In the four years preceding the pandemic, positive results for HMPV testing typically peaked between 6.2 and 7.7 percent in the months of March and April, according to data from the CDC. However, as the COVID-19 pandemic gained momentum in the spring of 2020, HMPV incidence declined and remained low through May 2021.
According to Panagis Galiatsatos, MD, a pulmonary and critical care physician with Johns Hopkins Medicine in Baltimore and a medical spokesperson for the American Lung Association, says, “Human metapneumovirus has been around for a while, but these numbers are higher than they’ve been in the last few years, so the virus is drawing attention.”
Regardless of the rise in HMPV cases this spring, an epidemiologist with the CDC, Amber Winn, MPH, explains that the latest national surveillance data suggest HMPV activity is “now returning to patterns similar to trends observed during pre-pandemic years.”
HMPV Testing Is Not Common
HMPV, a member of the virus family that includes respiratory syncytial virus (RSV), was first identified in 2001 in the Netherlands, according to the CDC. Nonetheless, previous research involving archived blood samples has shown that the virus has been in circulation since at least the 1950s.
Due to its relatively recent recognition as a respiratory virus, healthcare professionals may not routinely consider or test for HMPV, also noted by the CDC.
An epidemiologist with the CDC, Heather Scobie, PhD, MPH, says, “However, healthcare professionals should consider HMPV testing during winter and spring, especially when HMPV is commonly circulating,”
HMPV Virus Is Similar to a Bad Cold
Similar to other viruses responsible for upper and lower respiratory infections, HMPV spreads through respiratory droplets generated by coughing and sneezing. Additionally, it can be transmitted through direct contact, like handshakes.
Research suggests that the virus can be passed along from an infected person even when they’re not exhibiting any symptoms, or if they are asymptomatic. “There’s a rather significant asymptomatic spread; about 40 percent of people with human metapneumovirus don’t know they have it, and they may be spreading it,” says Dr. Galiatsatos.
HMPV can survive on surfaces for an extended period of time, says the Wisconsin Department of Health Services, making it possible for individuals to contact the virus by touching contaminated surfaces and subsequently touching their eyes, nose, or mouth.
Although public health officials are choosing to keep a close eye on the disease, they also share that they are not yet alarmed. Normally, HMPV infections tend to cause mild symptoms, which include the following:
Dr. Galiatsatos also says, “For the general public, it’s going to feel like a bad cold, and probably one that’s a little more cough-centric. So you’re going to feel rather miserable, and HMPV can linger for some time, so that can be frustrating.”
But in some cases, the physical effects of HMPV may also be severe, leading to:
- difficulty breathing
- aggravation of asthma
According to the American Lung Association, in serious hospitalized cases, some doctors may choose to do a bronchoscopy, where they insert a small, flexible camera into the lung, taking a fluid sample to test for viruses.
Cleveland Clinic also suggests that while anyone can get HMPV, individuals at higher risk of complications from the virus include newborns, children under 5, seniors aged 65 and older, individuals with asthma who take steroids, COPD patients, and immunocompromised individuals, such as those undergoing cancer treatment or organ transplant recipients.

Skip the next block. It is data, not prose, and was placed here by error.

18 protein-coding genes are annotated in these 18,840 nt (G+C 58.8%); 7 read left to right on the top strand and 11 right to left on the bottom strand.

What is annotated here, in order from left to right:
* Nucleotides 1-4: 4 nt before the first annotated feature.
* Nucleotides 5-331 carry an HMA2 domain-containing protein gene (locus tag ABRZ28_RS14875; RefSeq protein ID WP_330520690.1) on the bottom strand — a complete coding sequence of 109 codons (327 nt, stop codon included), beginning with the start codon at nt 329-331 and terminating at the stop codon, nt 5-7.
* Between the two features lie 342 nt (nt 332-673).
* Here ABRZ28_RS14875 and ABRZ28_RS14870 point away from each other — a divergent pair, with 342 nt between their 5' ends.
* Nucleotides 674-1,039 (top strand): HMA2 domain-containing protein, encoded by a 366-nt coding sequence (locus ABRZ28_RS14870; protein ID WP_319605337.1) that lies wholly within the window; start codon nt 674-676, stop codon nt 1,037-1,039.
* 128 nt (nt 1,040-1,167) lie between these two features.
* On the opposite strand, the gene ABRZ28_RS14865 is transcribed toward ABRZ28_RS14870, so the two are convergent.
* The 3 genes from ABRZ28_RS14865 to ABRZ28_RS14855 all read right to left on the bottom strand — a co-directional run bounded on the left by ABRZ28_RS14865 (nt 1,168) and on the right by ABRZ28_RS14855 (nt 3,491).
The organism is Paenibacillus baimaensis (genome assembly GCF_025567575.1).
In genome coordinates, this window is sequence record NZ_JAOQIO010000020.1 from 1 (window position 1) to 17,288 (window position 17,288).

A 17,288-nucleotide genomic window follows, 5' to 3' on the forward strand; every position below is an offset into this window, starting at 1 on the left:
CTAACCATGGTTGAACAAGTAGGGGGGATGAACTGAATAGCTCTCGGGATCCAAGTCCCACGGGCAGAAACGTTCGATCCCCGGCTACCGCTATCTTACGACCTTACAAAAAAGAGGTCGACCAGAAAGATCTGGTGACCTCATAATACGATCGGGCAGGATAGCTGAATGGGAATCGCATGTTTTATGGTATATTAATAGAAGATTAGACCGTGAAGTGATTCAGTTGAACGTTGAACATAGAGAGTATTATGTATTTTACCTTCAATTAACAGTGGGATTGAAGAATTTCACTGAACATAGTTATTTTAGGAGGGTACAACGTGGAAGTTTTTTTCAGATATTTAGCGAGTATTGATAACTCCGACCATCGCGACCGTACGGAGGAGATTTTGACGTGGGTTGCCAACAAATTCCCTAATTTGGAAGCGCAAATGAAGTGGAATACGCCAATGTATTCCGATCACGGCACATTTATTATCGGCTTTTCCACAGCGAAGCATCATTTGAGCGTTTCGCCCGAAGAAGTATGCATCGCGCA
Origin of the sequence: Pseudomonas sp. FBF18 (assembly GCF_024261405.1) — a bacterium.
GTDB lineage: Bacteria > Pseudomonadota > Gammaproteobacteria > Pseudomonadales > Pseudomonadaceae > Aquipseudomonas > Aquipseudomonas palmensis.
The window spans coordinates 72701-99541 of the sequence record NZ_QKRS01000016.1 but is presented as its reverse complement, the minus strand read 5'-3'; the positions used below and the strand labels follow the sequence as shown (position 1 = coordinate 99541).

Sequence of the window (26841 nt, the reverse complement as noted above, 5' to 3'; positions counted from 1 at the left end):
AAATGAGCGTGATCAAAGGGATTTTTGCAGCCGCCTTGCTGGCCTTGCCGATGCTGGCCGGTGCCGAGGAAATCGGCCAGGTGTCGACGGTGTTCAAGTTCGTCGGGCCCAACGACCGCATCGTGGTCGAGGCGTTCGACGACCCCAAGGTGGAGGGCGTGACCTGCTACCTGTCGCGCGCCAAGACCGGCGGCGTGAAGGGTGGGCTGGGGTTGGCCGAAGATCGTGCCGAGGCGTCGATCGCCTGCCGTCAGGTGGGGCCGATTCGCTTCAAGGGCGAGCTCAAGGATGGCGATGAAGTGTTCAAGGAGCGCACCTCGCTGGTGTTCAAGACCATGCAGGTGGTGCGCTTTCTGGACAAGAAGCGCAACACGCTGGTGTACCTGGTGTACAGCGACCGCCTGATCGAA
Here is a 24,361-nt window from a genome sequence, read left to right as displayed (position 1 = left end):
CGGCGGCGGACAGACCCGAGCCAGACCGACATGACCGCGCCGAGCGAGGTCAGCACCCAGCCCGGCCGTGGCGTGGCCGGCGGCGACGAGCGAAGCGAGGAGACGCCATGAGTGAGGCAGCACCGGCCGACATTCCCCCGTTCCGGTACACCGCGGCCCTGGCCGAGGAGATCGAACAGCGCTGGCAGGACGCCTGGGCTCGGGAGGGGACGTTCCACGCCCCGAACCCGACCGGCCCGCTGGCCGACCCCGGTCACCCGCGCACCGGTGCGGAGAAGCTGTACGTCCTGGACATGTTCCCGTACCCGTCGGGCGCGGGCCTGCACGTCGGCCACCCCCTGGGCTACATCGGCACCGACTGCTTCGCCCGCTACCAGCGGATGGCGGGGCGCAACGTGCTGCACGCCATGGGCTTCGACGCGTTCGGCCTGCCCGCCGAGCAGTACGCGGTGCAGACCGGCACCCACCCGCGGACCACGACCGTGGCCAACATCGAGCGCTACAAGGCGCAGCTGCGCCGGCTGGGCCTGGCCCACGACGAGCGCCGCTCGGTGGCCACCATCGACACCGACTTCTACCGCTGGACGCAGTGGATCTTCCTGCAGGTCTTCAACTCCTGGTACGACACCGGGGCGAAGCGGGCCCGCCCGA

Supportive Treatment for HMPV Infections
There is no specific antiviral therapy or cure for HMPV at the moment, so treatment primarily focuses on symptom management. Recommended therapies include decongestants, fever reducers, antihistamines, and other measures to provide comfort until the illness subsides, including rest and adequate hydration.
Hospitalized individuals with HMPV may require supplemental oxygen and mechanical ventilation. Intravenous fluids may be administered for hydration in cases involving vomiting and diarrhea. For individuals with pre-existing conditions like asthma or chronic obstructive pulmonary disease (COPD), bronchodilators and steroids may be used to alleviate symptoms.
Dr. Galiatsatos suggests that doctors tend to test for flu, COVID-19, and to some extent, RSV, as these conditions have available treatments and vaccines. For instance, Tamiflu and Paxlovid are FDA-approvedantiviral drugs for acute flu and COVID-19, respectively. Vaccines are also accessible for these three viruses.
However, there is currently no vaccine for HMPV, though research is underway to develop one. In May, pharmaceutical company Icosavax reported positive results from early trials of its vaccine candidate designed to prevent RSV and HMPV infections in older adults.
As with other respiratory viruses, healthcare professionals recommend preventive measures to reduce the risk of illness. These precautions include covering one’s nose and mouth when coughing or sneezing, frequent hand-washing, refraining from touching the face with unwashed hands, and avoiding close contact with individuals who are sick.
As for Dr. Galiatsatos, he believes that the reason why HMPV case numbers have gone up this spring is that hospitals have been doing more intensive testing due to a rise in respiratory viruses in general.
“I think the interest comes on the heels of the pandemic at a time when we have been seeing a lot of people rather ill with respiratory infection,” he says.
It’s worth noting that respiratory viruses in general, including HMPV, have reemerged as pandemic precautions like masking and social distancing have been relaxed by the majority of the population. This relaxation of precautions may have contributed to the increased prevalence of HMPV infections.